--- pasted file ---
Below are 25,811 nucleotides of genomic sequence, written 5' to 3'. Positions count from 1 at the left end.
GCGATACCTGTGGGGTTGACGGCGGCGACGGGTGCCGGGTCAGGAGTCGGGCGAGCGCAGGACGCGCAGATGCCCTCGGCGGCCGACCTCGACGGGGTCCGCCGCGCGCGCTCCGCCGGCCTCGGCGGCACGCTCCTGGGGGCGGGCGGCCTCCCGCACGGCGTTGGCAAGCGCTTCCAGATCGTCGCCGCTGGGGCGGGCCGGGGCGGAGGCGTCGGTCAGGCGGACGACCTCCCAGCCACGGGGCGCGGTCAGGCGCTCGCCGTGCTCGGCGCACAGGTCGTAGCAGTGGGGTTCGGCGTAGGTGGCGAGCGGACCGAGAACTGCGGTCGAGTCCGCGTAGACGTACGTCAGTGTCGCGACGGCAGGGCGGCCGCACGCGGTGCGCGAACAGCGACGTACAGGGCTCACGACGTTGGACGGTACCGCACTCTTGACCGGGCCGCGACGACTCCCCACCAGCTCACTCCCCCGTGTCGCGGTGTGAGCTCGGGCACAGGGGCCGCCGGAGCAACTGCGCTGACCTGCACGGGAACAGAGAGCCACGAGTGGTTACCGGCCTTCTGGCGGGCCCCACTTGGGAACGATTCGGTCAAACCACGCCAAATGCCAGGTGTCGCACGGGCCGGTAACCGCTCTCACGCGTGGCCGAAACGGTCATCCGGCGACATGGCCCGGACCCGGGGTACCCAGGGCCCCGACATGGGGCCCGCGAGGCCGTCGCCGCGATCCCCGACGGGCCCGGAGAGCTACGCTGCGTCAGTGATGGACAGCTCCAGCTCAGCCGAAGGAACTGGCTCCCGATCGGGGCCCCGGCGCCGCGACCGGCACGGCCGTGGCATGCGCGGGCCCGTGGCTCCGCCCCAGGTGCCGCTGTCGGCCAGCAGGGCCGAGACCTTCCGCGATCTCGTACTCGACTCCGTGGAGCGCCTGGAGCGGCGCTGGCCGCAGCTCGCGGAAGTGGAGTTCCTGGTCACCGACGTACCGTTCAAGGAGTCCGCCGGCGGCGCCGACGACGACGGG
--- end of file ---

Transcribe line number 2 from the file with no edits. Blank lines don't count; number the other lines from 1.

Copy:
GCGATACCTGTGGGGTTGACGGCGGCGACGGGTGCCGGGTCAGGAGTCGGGCGAGCGCAGGACGCGCAGATGCCCTCGGCGGCCGACCTCGACGGGGTCCGCCGCGCGCGCTCCGCCGGCCTCGGCGGCACGCTCCTGGGGGCGGGCGGCCTCCCGCACGGCGTTGGCAAGCGCTTCCAGATCGTCGCCGCTGGGGCGGGCCGGGGCGGAGGCGTCGGTCAGGCGGACGACCTCCCAGCCACGGGGCGCGGTCAGGCGCTCGCCGTGCTCGGCGCACAGGTCGTAGCAGTGGGGTTCGGCGTAGGTGGCGAGCGGACCGAGAACTGCGGTCGAGTCCGCGTAGACGTACGTCAGTGTCGCGACGGCAGGGCGGCCGCACGCGGTGCGCGAACAGCGACGTACAGGGCTCACGACGTTGGACGGTACCGCACTCTTGACCGGGCCGCGACGACTCCCCACCAGCTCACTCCCCCGTGTCGCGGTGTGAGCTCGGGCACAGGGGCCGCCGGAGCAACTGCGCTGACCTGCACGGGAACAGAGAGCCACGAGTGGTTACCGGCCTTCTGGCGGGCCCCACTTGGGAACGATTCGGTCAAACCACGCCAAATGCCAGGTGTCGCACGGGCCGGTAACCGCTCTCACGCGTGGCCGAAACGGTCATCCGGCGACATGGCCCGGACCCGGGGTACCCAGGGCCCCGACATGGGGCCCGCGAGGCCGTCGCCGCGATCCCCGACGGGCCCGGAGAGCTACGCTGCGTCAGTGATGGACAGCTCCAGCTCAGCCGAAGGAACTGGCTCCCGATCGGGGCCCCGGCGCCGCGACCGGCACGGCCGTGGCATGCGCGGGCCCGTGGCTCCGCCCCAGGTGCCGCTGTCGGCCAGCAGGGCCGAGACCTTCCGCGATCTCGTACTCGACTCCGTGGAGCGCCTGGAGCGGCGCTGGCCGCAGCTCGCGGAAGTGGAGTTCCTGGTCACCGACGTACCGTTCAAGGAGTCCGCCGGCGGCGCCGACGACGACGGG